Both Consumer Reports and The Wall Street Journal have recently reported target-date funds (TDFs) continued to underperform in 2011. Moreover, when parsing the data from 2011, it looks like TDF portfolio managers ignored the lessons of 2008. Once again, TDFs with near-term or expired targets (i.e., 2010) lost money when the markets tanked in the third quarter. Although many advisers, as cited in "401k Plan Sponsor Concern: Target Date Funds Still Broke," (FiduciaryNews, January 10, 2012), question when TDFs will finally get their act together, they're not ready to throw in the towel on them yet.

Let's take a look at the success and failure of TDFs. When the DOL included them on the list of default funds in 2006, not many people had heard of TDFs. They knew of Lifestyle Funds and Balanced Funds (also placed on the list), but TDFs were relatively new creatures. Not much was known about them, and that included their underlying fees, their underlying investments as well as not even a whiff of a track record. Still, the industry saw a way to increase margins and investors bought the "set-it-and-forget-it" sales pitch of TDFs with a vengeance.

OK, so there's some good news and some bad news in the mass migration to TDFs. First, the good news. The purpose of this particular portion of the Pension Protection Act of 2006 was meant to: a) increase the number of employees participating in their 401k plan; and, b) shift the asset allocation away from stable value vehicles to equities. TDFs certainly played an important role in attaining success in both of these objectives.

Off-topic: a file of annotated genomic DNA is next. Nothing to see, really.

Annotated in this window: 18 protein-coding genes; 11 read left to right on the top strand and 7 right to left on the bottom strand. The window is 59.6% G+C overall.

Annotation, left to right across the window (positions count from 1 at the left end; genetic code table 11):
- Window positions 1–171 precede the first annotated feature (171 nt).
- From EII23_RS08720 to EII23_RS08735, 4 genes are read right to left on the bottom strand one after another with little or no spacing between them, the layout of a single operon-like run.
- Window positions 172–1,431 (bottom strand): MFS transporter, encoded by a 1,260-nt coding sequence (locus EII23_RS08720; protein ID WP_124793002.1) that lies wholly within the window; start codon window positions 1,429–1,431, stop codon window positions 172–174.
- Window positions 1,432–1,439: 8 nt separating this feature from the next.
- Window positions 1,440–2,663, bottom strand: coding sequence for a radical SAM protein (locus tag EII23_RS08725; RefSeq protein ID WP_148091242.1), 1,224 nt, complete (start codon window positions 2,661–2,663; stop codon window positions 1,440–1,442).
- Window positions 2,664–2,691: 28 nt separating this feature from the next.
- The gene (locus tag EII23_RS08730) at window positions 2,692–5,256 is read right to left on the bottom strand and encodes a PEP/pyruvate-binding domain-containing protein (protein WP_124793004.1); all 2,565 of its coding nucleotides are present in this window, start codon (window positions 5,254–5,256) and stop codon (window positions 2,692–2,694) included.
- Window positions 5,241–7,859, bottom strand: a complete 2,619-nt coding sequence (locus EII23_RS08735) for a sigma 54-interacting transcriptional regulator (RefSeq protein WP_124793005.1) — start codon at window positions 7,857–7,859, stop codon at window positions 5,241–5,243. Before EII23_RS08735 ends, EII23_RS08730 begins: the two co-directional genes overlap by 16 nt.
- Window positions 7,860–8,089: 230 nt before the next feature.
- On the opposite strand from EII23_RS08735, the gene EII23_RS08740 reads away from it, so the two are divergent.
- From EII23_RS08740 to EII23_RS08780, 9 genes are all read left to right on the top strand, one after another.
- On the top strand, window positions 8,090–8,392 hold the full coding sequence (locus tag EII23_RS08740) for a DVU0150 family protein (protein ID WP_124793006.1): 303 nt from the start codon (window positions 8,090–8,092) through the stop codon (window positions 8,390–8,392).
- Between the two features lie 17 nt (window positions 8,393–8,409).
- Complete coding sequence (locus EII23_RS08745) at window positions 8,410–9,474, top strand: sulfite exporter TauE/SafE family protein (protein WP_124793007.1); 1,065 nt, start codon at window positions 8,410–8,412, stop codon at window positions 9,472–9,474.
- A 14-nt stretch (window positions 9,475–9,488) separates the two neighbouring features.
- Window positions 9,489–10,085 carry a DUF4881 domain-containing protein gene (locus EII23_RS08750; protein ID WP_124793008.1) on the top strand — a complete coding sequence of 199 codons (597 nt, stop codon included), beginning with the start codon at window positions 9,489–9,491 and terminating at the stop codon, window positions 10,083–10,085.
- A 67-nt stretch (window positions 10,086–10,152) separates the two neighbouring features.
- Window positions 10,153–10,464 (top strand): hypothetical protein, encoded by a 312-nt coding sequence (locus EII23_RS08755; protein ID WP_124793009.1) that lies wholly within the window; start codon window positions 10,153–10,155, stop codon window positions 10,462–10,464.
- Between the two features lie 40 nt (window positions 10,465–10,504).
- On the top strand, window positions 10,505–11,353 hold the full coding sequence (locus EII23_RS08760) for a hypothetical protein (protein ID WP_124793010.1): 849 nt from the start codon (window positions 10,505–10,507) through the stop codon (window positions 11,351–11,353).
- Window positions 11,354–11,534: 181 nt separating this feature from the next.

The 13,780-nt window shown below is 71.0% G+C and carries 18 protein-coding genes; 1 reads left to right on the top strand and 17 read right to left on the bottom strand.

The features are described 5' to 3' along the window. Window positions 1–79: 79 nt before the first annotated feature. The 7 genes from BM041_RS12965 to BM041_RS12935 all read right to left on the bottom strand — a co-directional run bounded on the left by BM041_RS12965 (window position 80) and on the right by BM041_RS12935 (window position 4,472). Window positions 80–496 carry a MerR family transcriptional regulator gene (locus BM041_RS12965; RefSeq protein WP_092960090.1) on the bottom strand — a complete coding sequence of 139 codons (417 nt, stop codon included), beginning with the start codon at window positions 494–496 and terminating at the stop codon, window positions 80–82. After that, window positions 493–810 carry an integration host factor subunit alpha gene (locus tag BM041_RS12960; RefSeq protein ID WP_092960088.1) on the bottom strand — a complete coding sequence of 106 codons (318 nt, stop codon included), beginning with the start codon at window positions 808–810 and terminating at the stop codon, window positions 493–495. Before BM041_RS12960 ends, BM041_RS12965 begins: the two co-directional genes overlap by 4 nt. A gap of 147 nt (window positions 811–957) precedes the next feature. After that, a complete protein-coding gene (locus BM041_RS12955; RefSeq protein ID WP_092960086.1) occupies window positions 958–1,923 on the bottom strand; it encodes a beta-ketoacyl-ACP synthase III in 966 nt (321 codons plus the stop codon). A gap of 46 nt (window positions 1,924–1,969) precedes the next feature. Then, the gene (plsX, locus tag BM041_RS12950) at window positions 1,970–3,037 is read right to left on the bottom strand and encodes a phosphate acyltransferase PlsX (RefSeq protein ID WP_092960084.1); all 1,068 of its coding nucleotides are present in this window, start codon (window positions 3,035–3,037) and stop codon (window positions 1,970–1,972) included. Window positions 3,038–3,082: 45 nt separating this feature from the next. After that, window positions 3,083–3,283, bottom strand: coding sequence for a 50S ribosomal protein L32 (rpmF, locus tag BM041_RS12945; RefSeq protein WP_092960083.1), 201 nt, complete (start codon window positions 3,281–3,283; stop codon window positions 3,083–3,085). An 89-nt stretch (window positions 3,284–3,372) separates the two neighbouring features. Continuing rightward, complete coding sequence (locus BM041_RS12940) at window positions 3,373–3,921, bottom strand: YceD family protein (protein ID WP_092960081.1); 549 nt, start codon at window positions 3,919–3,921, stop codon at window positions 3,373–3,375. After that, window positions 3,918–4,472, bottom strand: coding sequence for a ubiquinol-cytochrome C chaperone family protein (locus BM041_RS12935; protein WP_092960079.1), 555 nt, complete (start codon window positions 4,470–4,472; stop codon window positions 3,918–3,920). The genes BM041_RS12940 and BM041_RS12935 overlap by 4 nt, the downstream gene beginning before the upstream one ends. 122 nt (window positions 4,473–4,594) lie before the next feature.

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Christopher Carosa

Chris Carosa has been writing a weekly article and monthly column for BenefitsPRO online and BenefitsPRO Magazine since 2011 and is a nationally recognized award-winning writer, researcher and speaker. He’s written seven books, including From Cradle to Retire: The Child IRA; Hey! What’s My Number? – How to Increase the Odds You Will Retire in Comfort; A Pizza The Action: Everything I Ever Learned About Business I Learned By Working in a Pizza Stand at the Erie County Fair; and the widely acclaimed 401(k) Fiduciary Solutions. Carosa is also Chief Contributing Editor of the authoritative trade journal FiduciaryNews.com and publisher of the Mendon-Honeoye Falls-Lima Sentinel, a weekly community newspaper he founded in 1989. Currently serving as President of the National Society of Newspaper Columnists and with more than 1,000 articles published in various publications, he appears regularly in the national media. A “parallel” entrepreneur, he actively runs a handful of businesses, including a small boutique investment adviser, providing hands-on experience for his writing. A trained astrophysicist, he also holds an MBA and has been designated a Certified Trust and Financial Advisor. Share your thoughts and story ideas with him through Facebook (https://www.facebook.com/christophercarosa/)and Twitter (https://twitter.com/ChrisCarosa).